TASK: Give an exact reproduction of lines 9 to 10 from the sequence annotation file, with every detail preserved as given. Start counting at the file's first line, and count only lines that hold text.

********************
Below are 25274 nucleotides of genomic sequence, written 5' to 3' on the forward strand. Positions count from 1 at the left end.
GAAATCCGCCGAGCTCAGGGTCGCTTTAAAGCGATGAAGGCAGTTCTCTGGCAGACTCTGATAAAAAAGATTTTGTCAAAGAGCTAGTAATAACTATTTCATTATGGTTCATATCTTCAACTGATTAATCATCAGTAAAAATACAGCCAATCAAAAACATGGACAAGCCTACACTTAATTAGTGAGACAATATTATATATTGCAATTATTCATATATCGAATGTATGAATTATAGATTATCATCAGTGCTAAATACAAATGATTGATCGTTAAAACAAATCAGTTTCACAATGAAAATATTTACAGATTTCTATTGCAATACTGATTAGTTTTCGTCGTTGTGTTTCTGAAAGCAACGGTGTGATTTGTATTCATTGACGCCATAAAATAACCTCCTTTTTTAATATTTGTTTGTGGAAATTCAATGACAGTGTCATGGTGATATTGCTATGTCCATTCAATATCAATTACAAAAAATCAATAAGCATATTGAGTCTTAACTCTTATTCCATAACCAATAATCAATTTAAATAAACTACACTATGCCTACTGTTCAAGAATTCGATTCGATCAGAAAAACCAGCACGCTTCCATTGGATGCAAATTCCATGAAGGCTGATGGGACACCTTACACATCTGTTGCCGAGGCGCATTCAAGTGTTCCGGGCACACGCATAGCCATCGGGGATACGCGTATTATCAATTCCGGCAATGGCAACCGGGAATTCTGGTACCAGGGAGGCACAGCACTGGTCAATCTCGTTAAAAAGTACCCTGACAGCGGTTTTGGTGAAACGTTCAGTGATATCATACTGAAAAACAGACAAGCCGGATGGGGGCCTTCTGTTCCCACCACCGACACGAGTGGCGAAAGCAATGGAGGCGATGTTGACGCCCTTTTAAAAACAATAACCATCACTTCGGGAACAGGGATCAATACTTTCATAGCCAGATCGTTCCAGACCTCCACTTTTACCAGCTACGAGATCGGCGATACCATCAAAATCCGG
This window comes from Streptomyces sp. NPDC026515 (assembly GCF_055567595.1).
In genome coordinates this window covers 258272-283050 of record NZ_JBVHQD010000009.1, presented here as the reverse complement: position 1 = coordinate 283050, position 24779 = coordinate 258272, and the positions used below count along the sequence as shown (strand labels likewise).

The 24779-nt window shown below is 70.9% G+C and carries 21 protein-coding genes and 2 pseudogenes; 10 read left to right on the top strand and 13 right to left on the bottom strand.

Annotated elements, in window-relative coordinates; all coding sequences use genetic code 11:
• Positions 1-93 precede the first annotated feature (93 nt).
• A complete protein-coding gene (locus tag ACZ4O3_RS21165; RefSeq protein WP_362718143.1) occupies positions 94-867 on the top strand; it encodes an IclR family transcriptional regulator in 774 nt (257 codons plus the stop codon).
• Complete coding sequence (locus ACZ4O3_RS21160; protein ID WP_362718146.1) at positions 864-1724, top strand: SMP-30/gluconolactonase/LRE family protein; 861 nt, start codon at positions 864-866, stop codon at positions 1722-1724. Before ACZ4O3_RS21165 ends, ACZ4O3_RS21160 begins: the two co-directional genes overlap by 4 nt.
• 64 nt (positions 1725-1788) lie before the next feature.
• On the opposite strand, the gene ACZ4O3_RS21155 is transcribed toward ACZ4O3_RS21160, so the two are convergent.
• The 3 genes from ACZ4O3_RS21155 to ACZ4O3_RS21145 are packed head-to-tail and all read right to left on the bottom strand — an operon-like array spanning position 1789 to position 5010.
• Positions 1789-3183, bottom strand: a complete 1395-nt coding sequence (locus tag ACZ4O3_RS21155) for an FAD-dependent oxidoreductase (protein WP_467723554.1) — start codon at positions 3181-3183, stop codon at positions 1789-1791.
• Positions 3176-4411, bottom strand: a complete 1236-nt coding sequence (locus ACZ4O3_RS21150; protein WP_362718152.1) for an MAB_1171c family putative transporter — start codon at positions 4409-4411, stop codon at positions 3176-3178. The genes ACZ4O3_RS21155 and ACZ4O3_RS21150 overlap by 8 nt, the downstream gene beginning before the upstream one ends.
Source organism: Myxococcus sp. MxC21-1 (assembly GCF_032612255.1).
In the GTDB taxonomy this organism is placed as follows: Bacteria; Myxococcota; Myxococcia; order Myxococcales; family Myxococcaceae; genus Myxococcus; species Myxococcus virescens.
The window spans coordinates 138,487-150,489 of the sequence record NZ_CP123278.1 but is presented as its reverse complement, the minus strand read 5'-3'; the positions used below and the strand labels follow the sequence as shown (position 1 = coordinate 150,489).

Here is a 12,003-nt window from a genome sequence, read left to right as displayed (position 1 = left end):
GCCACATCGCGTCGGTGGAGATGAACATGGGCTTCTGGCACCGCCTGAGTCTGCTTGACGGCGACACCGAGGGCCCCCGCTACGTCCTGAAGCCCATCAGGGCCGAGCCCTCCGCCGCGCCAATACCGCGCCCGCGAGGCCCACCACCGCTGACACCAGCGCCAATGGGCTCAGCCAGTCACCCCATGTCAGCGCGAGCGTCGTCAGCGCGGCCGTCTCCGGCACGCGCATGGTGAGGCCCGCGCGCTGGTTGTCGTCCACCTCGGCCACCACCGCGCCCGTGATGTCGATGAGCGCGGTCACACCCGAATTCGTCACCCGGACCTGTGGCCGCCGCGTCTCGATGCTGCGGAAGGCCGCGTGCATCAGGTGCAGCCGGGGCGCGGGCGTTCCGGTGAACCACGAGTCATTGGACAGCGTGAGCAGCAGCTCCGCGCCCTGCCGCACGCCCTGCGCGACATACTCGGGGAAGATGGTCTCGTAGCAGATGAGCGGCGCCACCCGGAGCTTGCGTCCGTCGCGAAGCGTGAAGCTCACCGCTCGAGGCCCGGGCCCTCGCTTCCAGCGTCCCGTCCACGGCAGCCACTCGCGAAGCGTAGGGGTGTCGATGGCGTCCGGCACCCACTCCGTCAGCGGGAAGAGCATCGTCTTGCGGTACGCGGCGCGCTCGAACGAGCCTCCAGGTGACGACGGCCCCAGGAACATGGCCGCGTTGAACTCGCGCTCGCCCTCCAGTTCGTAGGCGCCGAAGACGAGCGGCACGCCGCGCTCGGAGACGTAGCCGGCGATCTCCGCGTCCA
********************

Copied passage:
• Complete coding sequence (locus ACZ4O3_RS21160; protein ID WP_362718146.1) at positions 864-1724, top strand: SMP-30/gluconolactonase/LRE family protein; 861 nt, start codon at positions 864-866, stop codon at positions 1722-1724. Before ACZ4O3_RS21165 ends, ACZ4O3_RS21160 begins: the two co-directional genes overlap by 4 nt.
• 64 nt (positions 1725-1788) lie before the next feature.